She was also happy that they jumped several months forward to Lori’s delivery point season three. “Truncating the journey makes for better storytelling,” she said. Else, the story would have gotten repetitive: how do we protect Lori’s baby?
As for who the child’s daddy is, she said they probably won’t ever know for sure though the actors talked about it on set.
She said Lori, being pregnant, was prepared to die. She knew they had no prenatal care, a lack of proper nutrition, plenty of reasons why she wouldn’t make it – even if the baby did. The questions now are: will Rick accept the child? Will the child have a chance in a zombie apocalypse? And how about Rick’s regrets about never truly telling Lori he was sorry. They did have that moment at the end of episode two where Rick touched her shoulder. And they shared a meaningful look at each other from a distance right before the zombies attacked episode four.
Callies herself just finished up a film she started over the summer, a big-budget disaster film about the aftermath of a tornado. (I guess anyone who saw her doing that film could have figured out that her character on “The Walking Dead” was no longer.) She said jumping into this new role helped her get over the loss of Lori.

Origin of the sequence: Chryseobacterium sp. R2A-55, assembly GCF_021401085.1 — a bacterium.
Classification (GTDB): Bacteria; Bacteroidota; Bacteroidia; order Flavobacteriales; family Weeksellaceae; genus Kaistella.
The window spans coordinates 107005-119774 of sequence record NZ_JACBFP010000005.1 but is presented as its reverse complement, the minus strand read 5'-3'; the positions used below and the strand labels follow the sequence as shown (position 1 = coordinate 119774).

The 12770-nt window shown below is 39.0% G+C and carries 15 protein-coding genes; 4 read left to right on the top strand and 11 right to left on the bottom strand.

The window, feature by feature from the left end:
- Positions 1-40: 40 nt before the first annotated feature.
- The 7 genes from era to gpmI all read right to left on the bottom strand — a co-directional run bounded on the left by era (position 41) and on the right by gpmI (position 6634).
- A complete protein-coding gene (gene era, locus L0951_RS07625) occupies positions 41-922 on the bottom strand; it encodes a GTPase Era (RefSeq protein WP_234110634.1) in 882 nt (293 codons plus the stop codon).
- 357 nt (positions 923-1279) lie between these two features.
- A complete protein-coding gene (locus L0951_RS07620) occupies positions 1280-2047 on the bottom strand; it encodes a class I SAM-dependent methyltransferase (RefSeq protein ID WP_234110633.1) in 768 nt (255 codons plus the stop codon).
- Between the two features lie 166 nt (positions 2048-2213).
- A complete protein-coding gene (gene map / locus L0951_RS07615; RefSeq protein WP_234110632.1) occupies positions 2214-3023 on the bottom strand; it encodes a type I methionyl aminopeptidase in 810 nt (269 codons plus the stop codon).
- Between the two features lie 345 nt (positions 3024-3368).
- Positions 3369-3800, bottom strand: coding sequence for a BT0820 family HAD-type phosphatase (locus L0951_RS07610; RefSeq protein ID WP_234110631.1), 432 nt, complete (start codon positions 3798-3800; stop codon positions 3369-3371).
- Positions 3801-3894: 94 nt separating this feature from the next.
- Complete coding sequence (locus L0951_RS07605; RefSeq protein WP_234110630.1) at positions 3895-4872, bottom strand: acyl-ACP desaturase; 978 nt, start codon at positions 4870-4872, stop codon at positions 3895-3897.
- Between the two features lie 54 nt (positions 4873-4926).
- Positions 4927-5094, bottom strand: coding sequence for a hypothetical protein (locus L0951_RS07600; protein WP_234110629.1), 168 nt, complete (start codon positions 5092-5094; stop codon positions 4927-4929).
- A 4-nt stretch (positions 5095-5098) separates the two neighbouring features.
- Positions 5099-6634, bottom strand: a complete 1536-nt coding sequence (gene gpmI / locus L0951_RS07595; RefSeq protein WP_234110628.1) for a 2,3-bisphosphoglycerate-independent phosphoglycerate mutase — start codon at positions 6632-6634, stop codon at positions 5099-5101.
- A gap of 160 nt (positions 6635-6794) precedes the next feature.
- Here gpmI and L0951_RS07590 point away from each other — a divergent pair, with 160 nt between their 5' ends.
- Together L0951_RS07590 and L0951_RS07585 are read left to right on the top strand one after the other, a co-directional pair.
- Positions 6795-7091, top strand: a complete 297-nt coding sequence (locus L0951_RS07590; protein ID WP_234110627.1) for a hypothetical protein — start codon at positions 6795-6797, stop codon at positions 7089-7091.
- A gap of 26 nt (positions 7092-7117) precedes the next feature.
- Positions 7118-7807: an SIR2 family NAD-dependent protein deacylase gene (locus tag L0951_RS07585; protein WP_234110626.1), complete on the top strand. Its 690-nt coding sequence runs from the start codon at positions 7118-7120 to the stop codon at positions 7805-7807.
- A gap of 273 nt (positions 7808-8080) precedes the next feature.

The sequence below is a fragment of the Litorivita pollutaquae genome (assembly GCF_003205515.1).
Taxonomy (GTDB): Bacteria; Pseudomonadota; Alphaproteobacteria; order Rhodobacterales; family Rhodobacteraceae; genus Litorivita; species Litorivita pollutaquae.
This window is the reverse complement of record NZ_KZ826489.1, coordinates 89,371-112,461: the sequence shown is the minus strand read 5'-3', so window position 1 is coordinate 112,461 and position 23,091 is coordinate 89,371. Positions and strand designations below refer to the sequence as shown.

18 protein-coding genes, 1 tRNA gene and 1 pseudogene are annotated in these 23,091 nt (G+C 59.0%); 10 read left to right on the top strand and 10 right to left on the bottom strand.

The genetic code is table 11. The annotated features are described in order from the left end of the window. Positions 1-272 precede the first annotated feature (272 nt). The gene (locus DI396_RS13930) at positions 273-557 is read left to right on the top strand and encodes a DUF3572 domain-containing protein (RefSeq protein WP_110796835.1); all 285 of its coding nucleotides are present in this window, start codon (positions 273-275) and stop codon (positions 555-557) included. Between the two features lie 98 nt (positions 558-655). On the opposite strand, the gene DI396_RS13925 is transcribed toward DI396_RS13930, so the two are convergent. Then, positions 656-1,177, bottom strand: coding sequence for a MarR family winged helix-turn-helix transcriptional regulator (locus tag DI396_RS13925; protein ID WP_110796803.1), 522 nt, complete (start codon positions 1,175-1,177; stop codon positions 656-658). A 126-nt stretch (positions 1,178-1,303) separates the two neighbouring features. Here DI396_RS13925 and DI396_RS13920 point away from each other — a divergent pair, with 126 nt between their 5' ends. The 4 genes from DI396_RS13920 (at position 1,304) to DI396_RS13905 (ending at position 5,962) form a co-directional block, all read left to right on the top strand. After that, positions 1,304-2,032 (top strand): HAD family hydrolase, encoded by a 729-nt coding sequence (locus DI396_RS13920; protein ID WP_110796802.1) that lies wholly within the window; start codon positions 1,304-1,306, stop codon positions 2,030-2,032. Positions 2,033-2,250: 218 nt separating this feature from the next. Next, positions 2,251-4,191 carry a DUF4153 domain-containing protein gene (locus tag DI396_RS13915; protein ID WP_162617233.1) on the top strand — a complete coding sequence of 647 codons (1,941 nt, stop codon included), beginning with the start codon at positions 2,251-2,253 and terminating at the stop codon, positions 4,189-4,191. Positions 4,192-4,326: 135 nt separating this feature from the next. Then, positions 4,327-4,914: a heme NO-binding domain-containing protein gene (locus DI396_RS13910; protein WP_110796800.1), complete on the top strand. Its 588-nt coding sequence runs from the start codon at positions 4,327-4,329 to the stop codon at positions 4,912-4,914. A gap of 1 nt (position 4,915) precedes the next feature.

Buzzfeed says UGA grad and former Pittsburgh Steeler Hines Ward got to dress up as a zombie for “The Walking Dead.”
Ratings update: This fourth episode was the lowest-rated one season to date but still a very formidable 9.27 million viewers and a 4.9 18-49 rating (down from 5.4 last week). Locally, the show drew 232,000 viewers, good for 25th overall.
The crew is still shooting the final episodes of “The Walking Dead” in Senoia through the end of the month.